MRG Foundation has established a Community Response Fund that will rapidly deploy resources to community-based organizations at the frontlines of the COVID-19 outbreak in Oregon.

On March 13, MRG Foundation’s Board approved the release of $300,000 — 30% of our operating reserves — to start this fund. As the philanthropic, business, and government communities join us, we will update this page with a list of partners and total funds available for immediate disbursement. We ask that you join us in this effort by making a bold gift that matches the urgency of this moment and the depth of the need that is already rising.


Our Community Response Fund will provide flexible resources to groups in our region led by and working with the communities disproportionately impacted by COVID-19 and the social and economic consequences of this outbreak. 

Just like our partners in Seattle, we will do this without asking for applications or reports—instead, we will have absolute trust in our communities. This means we will direct one-time operating dollars to current MRG grantees and partners— and groups around the state that have deep roots in and strong organizing experience within our communities, and are working directly with folks who: 

  • Are without healthcare, insurance and/or access to paid sick days
  • Are part of the houseless community
  • Have limited English language proficiency
  • Are healthcare or gig economy workers
  • Belong to communities of color, among others. 

At this time, MRG is not accepting requests for funding. In keeping with our values and funding priorities, we will—in partnership with our activist grantmakers—direct our Community Response Fund dollars to organizations that address systemic inequities and whose work focuses on both organizing most-impacted communities at this time, and anticipating the long-term effects of the outbreak. 

The Community Response Fund is designed to respond to the need among grassroots, social justice organizations to shift their work and address the long-term effects of the outbreak. The Fund is not meant to duplicate the work of public health officials.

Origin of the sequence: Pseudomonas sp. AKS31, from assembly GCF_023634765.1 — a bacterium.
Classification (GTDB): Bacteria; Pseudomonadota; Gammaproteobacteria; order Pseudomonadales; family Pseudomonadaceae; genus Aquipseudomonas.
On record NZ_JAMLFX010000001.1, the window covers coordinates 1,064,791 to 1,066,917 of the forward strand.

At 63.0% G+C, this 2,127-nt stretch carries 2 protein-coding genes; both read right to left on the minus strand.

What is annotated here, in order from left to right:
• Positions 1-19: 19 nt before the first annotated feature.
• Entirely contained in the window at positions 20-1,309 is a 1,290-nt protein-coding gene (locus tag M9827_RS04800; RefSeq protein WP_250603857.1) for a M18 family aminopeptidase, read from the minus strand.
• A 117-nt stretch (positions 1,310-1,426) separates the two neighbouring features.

Anonymous Donors

Brink Communications

Dancing Hearts Consulting

L’Chaim Fund of MRG Foundation

Marjory Hamann and Ben Lischner Fund of MRG Foundation

Meyer Memorial Trust

Northwest Health Foundation

Oregon Community Foundation

Renew Oregon

The Collins Foundation

The Ford Family Foundation

Women’s Foundation



I’m an individual who’s been affected by COVID-19. Can this Fund help me?
We understand many individuals and families have been affected by the outbreak already and more will continue to be affected. While the Fund is not able to provide grants to individuals, it is funding community-based organizations that have experience in and a history of providing people and families with services and support. As we begin to award grants, we will post them here. Please check back for a list of the organizations that may be able to assist you. If you are looking for resources now, please consider calling 211 or visiting the Oregon Health Authority COVID-19 resource page or the Multnomah County COVID-19 resource page.

My organization is interested in resources from this Fund. Can we be considered?
We understand the COVID-19 outbreak is impacting nonprofits in many ways, including increased demand for services, lost revenue due to closures and cancellations, and other challenges. In order to move resources quickly, we are not hosting a formal application process for the Fund. You may email us at to make sure we are aware of your needs and can keep them in mind as the granting process progresses.

2 responses to “MRG COVID-19 Community Response Fund

  1. Thank you so much for your commitment in our communities. The Mid-Valley Literacy Center serves refugees and immigrants who have no other way of continuing to learn English in order to become productive citizens. Attending small group tutoring sessions taught by our volunteer tutors is their life-line. Thank you for helping them!

  2. Your most recent funding cycle did not include Uhuru Sasa, the long standing ‘inside-the-walls” education, advocacy and organizing group representing the needs and voices of African American men incarcerated at Oregon State Penitentiary.
    While many of us are suffering in the eye of the storm of COVID-19, but it is the prisoners, particularly African American, Latino and Native men and women in Oregon’s penal system, who are at serious risk and without most access routes to independent resources. They are most in danger from sheltering-in-place, from shutdowns of services, and social distancing by providers.
    In response, Uhuru is increasing knowledge sharing about this deadly threat inside, and outside to families and our community, and trying to bridge the isolation of no visitors.
    I would hope your ‘grant reviewers’ would remember Uhuru Sasa’s significant contributions inside and outside, and support them in this time of need.

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